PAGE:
2013 Mercedes-Benz S Class Photo
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On Styling
On Styling
The S Class has aged gracefully against a peer group of more recently redesigned luxury sedans.
8.0 out of 10
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STYLING | 8 out of 10

Expert Quotes:

ambient lighting that is now selectable to one of three hues instead of one
Car and Driver

more visible exhaust tips have taken a more I-challenge-you-sir rectangular shape
Edmunds' Inside Line

has always been a handsome, if conservative, car

a notch ahead of everything else in its class (though the new Jag XJ is close)

Although a redesign is imminent, the S Class carries into 2013 essentially unchanged, from a design standpoint. New in 2007, the current S Class has never been seen as particularly edgy. A blend of some precisely drawn lines and emphatic curves, it was initially seen as a major departure from the bank-vault lines of the S Class of the 1990s, and the svelte, feminine S Class of the late 1990s and early 2000s. Yet after some years on the market, it seems to have settled much closer to its predecessors in appearance--perhaps the indication of a design ahead of its time.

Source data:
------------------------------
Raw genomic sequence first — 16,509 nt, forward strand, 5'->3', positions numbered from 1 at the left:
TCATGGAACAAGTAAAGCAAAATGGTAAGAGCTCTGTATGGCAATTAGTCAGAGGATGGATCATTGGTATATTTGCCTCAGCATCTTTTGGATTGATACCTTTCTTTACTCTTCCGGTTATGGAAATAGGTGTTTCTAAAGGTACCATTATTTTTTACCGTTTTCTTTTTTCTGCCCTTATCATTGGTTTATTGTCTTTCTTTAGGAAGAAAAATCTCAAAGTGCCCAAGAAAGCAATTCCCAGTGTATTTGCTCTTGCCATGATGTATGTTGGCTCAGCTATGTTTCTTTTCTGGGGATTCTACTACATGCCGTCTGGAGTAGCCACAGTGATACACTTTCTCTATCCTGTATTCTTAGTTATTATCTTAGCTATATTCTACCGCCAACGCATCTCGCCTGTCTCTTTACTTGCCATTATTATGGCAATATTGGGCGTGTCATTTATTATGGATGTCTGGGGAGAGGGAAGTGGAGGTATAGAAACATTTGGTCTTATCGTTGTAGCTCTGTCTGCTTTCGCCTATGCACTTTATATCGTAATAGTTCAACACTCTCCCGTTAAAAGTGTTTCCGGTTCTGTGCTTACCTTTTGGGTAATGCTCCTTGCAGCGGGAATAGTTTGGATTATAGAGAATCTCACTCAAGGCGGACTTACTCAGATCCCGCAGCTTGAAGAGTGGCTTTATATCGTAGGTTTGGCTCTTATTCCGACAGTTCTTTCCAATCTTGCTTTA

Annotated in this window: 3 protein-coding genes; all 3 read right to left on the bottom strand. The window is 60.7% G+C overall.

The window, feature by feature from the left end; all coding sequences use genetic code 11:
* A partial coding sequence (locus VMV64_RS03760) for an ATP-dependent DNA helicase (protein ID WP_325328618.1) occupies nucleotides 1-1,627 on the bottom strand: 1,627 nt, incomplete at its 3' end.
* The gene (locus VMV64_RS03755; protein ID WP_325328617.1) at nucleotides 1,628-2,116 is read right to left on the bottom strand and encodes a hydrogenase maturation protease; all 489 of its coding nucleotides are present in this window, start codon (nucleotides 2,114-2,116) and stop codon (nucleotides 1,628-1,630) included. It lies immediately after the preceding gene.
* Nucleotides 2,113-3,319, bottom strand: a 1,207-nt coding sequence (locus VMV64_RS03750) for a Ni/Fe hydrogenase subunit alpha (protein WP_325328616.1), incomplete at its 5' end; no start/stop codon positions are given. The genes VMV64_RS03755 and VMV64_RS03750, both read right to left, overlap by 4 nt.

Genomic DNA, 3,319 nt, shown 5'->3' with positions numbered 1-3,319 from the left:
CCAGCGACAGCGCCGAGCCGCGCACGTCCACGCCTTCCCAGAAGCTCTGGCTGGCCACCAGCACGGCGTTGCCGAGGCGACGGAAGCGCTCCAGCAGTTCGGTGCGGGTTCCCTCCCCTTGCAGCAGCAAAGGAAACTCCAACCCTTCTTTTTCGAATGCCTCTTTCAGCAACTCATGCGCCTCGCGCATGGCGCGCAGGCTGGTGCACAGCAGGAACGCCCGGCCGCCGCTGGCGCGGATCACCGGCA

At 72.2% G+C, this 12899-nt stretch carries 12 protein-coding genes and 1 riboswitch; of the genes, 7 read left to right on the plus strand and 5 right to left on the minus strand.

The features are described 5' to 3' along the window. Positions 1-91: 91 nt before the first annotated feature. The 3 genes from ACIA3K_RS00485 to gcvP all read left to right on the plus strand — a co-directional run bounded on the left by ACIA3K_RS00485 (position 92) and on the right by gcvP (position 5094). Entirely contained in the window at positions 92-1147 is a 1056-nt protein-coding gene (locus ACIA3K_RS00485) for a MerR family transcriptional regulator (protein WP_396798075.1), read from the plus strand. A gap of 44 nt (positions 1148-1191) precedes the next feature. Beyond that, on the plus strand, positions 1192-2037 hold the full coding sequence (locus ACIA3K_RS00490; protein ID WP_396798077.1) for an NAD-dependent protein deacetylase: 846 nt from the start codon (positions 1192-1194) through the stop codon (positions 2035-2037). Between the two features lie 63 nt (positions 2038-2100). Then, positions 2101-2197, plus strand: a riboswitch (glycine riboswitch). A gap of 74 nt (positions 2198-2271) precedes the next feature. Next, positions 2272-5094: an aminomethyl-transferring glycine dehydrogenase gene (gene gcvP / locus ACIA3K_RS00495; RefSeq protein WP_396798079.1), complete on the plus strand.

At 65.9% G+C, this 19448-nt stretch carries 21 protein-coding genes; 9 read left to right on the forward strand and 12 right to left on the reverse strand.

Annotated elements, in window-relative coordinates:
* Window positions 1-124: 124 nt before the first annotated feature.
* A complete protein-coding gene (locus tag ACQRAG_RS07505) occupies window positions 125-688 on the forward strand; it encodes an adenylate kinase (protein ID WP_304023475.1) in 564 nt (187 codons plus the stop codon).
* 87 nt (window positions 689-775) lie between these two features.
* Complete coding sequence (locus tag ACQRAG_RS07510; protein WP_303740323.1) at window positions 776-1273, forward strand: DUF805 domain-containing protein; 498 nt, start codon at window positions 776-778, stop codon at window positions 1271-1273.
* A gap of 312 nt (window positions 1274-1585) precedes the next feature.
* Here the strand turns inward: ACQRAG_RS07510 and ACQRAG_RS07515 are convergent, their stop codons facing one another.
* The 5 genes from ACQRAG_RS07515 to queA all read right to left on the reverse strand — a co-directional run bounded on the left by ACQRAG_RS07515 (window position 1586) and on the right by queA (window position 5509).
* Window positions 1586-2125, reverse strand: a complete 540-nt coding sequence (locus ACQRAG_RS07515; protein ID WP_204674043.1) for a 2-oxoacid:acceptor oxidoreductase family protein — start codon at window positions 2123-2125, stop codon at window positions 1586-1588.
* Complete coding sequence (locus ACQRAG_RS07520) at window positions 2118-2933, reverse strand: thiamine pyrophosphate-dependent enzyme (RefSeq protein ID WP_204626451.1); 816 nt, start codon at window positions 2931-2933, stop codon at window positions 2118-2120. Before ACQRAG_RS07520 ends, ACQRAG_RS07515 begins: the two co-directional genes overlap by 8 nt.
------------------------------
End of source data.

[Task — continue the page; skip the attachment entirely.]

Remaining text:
While the details are different between S Class models, they all share the familiar S Class shape. The S Class' sheetmetal isn't entirely cohesive, but it conveys great road presence, especially from the rear quarters, where the perfectly blistered fenders intersect with a rising bumper line. The tautness of the lines around the fenders has kept it fresh, and the interesting compound lines that collect at the rear quarters were the first taste of the dynamic look that now has erupted across the lineup--most successfully, we think, on the CLS Class.

Crawl around the interior, and you probably won't find it surprising that furniture designers were brought in to help style the interior. A simplified, 'living room' aesthetic makes those inside the S-Class feel at home, with a relaxed, horizontal dash layout and wide, ornately grained wave of wood bridging the cabin. It's capped by a large LCD screen for secondary controls, and adorned by a minimum of buttons and switches; gauges are lit in bright white. The shift lever is on the steering column to save space and clutter.


The S Class has aged gracefully against a peer group of more recently redesigned luxury sedans.

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